There are some real advantages in getting older. Like being retired. My daily routine is dependent upon the surf, tides, winds and temperature. Some mornings I'll hang out at the house and enjoy a relaxing breakfast with my girlfriend. Other days I'm down at the beach at the crack of dawn. Life is good for me. The surf here in northern Florida will always surprise you. What I find the most surprising is how often we have off shore breezes. Sometimes it's just in the morning and other times it's all day. Today for example, we had off shore in the morning and light on shore in the afternoon. I really love living at the beach. It's just a 5 minute walk to the beach for a surf check. That keeps me in the loop and helps me score more waves. Plus it's fun to hang out with some fellow surfers.
Saturday, March 22, 2014
It was a beautiful day here in Ormond by the Sea, FL. We've been having fun waves for the past 3 days. Who says, Florida doesn't get surf. It's really nice not to wear a full wet suit anymore. There were some guys skinning it, but it's a little too cool for that. The thing that made surfing so enjoyable today was the off shore breeze.
Wednesday, March 19, 2014
3/13/14......Got up early with the intention of beating the high tide and the ensuing backwash due to the big surf and the moon. Little tough paddling out with set waves in the 6-8 foot range. I did a late takeoff attempt and got jacked up.... ate it and my board slammed my face across the nose and eye...double barrel bloody nose and a couple cuts. This was is just one of countless injuries local surfers have endured primarily due to the SANDAG Beach Replenishment Project that was done in 2012. The engineers piled huge amounts of sand on our beaches and it created a steep ledge which causes horrendous backwash in high tide conditions. Just a word of caution to other beach communities to get involved before any sand projects begin that destroy prime surf spots and take years to recover. Ok I'm over my rant ..... today was a picture perfect South California surf day and I'm stoked ! Aloha !
Monday, March 17, 2014
Just got done with the morning session...decent size sets, overhead plus, also lots of paddling as there is a bit of current...for those that do not know me, I am Ron, I am retired and live in Imperial Beach ,two blocks from the ocean..I have a side rack for my bicycle and it is a 3 minute ride to my favorite break....this is my third winter here in IB and it has been really good..I have developed the habit of counting my waves everyday and filling out a wave log daily..in 2013, I rode 5800 waves.....my friend dubbed me The Count Of IB...I hope to get into discussions with fellow older surfers who still have the stoke on physical and mental issues we encounter on a daily basis....thanks for reading, I'll check back soon, have a great day folks....Stoked Ron
Monday, March 10, 2014
|Sunrise at Esterillos|
Up in the morning and a session down at La Sirena, the Mermaid, which is this pretty cool sculpture in the water at Esterillos. The sun is just rising and I realize you can see the sunrise and sunset on the same beach due to the coastlines curve and the Equator. There’s a small collection of SUP surfers and regular surfers out. People are anxious to buy fish straight off the fish boats and a trio of horses runs along the beach. There's an odd bird with some sort of big red goiter throat thing flying overhead.After the session we return to Hotel La Weird and pack up, throwing away lots of junk we don’t need anymore and giving extra shampoo and other little items to the guys working here at the hotel this morning.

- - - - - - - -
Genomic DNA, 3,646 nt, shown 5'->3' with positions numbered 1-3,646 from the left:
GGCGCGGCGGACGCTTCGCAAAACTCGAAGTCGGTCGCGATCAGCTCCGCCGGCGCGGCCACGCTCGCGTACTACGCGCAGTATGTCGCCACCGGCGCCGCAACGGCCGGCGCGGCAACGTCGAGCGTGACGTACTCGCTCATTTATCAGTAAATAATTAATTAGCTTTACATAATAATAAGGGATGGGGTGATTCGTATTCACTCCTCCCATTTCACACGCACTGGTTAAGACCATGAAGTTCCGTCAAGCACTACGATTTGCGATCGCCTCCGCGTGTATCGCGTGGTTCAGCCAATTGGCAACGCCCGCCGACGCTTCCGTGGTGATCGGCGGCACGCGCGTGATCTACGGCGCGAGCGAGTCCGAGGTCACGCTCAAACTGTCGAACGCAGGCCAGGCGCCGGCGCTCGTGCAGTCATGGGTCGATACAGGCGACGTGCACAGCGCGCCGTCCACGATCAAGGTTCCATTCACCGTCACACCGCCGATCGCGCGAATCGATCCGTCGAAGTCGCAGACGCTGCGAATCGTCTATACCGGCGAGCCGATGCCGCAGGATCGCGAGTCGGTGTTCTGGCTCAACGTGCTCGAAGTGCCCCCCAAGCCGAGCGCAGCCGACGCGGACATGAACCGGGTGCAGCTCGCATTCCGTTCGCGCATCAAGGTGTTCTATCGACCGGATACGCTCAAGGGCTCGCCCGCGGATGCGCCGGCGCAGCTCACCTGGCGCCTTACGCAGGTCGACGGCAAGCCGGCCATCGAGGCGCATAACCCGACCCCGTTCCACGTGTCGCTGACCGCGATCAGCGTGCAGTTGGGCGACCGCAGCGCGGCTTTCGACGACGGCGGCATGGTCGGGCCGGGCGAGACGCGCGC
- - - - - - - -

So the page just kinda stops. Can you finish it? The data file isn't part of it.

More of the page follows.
OK SUP surfers. You can catch waves easier but that doesn't give you the right to take more than your fair share. 2 nice shots of John getting snaked!
An OK wave this morning. Not the best, but still way better than most days in Florida!
OK SUP surfers. You can catch waves easier but that doesn't give you the right to take more than your fair share. 2 nice shots of John getting snaked!
The guy at the desk brings us a giant plate of bread and cantaloupe and we eat that, musing that usually there are eggs but this is great this morning. But wait. Here come the eggs, sausage, rice and beans too. Too much food for me. The sausages are cheap but they taste a lot like hot dogs so not a fan.
Uneventful drive to Santa Ana and we gratefully find Kevin’s house easily. No time to waste at 10:15 AM, David drives us to the Police Academy in San Jose for our finger printing. A guy out front takes our passport type photos and prints them off on a small printer X 6. We get in line after showing ID and David checks us in so we can wait in chairs outside the fingerprinting. They call us in and we wait in more chairs. It’s very musical chairs. One person gets up, and everyone stands and moves over a chair.
The office looks exactly like you’d think. Dingy, paint peeling, old computer consoles and reams of paper stacked everywhere. John is called and is being helped by some guy and then I’m called and get a very unhappy looking, stern young woman. Who speaks no English. She doesn’t like one of my answers on my sheet – my permanent address. A relocation company will provide this since we aren’t living here yet. We get David to translate and it’s cleared up to her unsmiling satisfaction. Finished, slowly, with the computer and then with what she needs to write on my card, I’m sent in for fingerprints. The old fashion way with ink. It’s a mess! Outside where’s there’s a rough sink with water and soap but no towels, LOL. Ah CR! We are done and David is very pleased with how fast this has gone. On a Monday one can wait half the day. We are in and out in 1 hour and 15 minutes.